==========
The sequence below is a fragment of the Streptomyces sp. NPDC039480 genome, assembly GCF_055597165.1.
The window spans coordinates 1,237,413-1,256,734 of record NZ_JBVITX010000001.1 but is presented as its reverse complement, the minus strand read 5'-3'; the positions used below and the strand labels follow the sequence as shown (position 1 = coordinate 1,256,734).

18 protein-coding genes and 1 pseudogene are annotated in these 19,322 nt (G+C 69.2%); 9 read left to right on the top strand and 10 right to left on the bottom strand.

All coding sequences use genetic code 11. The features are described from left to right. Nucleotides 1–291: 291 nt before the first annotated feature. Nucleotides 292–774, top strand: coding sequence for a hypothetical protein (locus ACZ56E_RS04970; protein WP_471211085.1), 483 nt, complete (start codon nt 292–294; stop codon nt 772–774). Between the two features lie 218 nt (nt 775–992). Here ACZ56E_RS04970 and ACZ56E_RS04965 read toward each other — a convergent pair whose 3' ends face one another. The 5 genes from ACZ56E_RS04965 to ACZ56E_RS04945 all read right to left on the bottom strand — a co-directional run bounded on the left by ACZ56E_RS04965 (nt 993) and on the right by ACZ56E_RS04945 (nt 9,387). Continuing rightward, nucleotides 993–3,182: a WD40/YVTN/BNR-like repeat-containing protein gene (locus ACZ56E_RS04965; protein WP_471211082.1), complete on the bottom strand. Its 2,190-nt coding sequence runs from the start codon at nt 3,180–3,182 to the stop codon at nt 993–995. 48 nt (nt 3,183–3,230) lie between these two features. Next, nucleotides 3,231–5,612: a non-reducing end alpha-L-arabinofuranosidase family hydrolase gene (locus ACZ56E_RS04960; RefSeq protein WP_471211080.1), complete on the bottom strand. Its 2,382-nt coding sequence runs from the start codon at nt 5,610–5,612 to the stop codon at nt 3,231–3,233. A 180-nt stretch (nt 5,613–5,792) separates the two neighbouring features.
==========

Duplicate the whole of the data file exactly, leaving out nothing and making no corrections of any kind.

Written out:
The sequence below is a fragment of the Streptomyces sp. NPDC039480 genome, assembly GCF_055597165.1.
The window spans coordinates 1,237,413-1,256,734 of record NZ_JBVITX010000001.1 but is presented as its reverse complement, the minus strand read 5'-3'; the positions used below and the strand labels follow the sequence as shown (position 1 = coordinate 1,256,734).

18 protein-coding genes and 1 pseudogene are annotated in these 19,322 nt (G+C 69.2%); 9 read left to right on the top strand and 10 right to left on the bottom strand.

All coding sequences use genetic code 11. The features are described from left to right. Nucleotides 1–291: 291 nt before the first annotated feature. Nucleotides 292–774, top strand: coding sequence for a hypothetical protein (locus ACZ56E_RS04970; protein WP_471211085.1), 483 nt, complete (start codon nt 292–294; stop codon nt 772–774). Between the two features lie 218 nt (nt 775–992). Here ACZ56E_RS04970 and ACZ56E_RS04965 read toward each other — a convergent pair whose 3' ends face one another. The 5 genes from ACZ56E_RS04965 to ACZ56E_RS04945 all read right to left on the bottom strand — a co-directional run bounded on the left by ACZ56E_RS04965 (nt 993) and on the right by ACZ56E_RS04945 (nt 9,387). Continuing rightward, nucleotides 993–3,182: a WD40/YVTN/BNR-like repeat-containing protein gene (locus ACZ56E_RS04965; protein WP_471211082.1), complete on the bottom strand. Its 2,190-nt coding sequence runs from the start codon at nt 3,180–3,182 to the stop codon at nt 993–995. 48 nt (nt 3,183–3,230) lie between these two features. Next, nucleotides 3,231–5,612: a non-reducing end alpha-L-arabinofuranosidase family hydrolase gene (locus ACZ56E_RS04960; RefSeq protein WP_471211080.1), complete on the bottom strand. Its 2,382-nt coding sequence runs from the start codon at nt 5,610–5,612 to the stop codon at nt 3,231–3,233. A 180-nt stretch (nt 5,613–5,792) separates the two neighbouring features.